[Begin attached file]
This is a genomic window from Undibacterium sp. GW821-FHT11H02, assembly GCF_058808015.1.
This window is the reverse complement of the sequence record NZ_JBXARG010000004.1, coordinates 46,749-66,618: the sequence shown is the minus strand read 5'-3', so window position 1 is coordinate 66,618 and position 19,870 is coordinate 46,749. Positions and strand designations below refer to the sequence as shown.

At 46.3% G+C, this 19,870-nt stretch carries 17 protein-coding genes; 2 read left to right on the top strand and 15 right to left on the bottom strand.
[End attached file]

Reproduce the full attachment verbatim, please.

This is a genomic window from Undibacterium sp. GW821-FHT11H02, assembly GCF_058808015.1.
This window is the reverse complement of the sequence record NZ_JBXARG010000004.1, coordinates 46,749-66,618: the sequence shown is the minus strand read 5'-3', so window position 1 is coordinate 66,618 and position 19,870 is coordinate 46,749. Positions and strand designations below refer to the sequence as shown.

At 46.3% G+C, this 19,870-nt stretch carries 17 protein-coding genes; 2 read left to right on the top strand and 15 right to left on the bottom strand.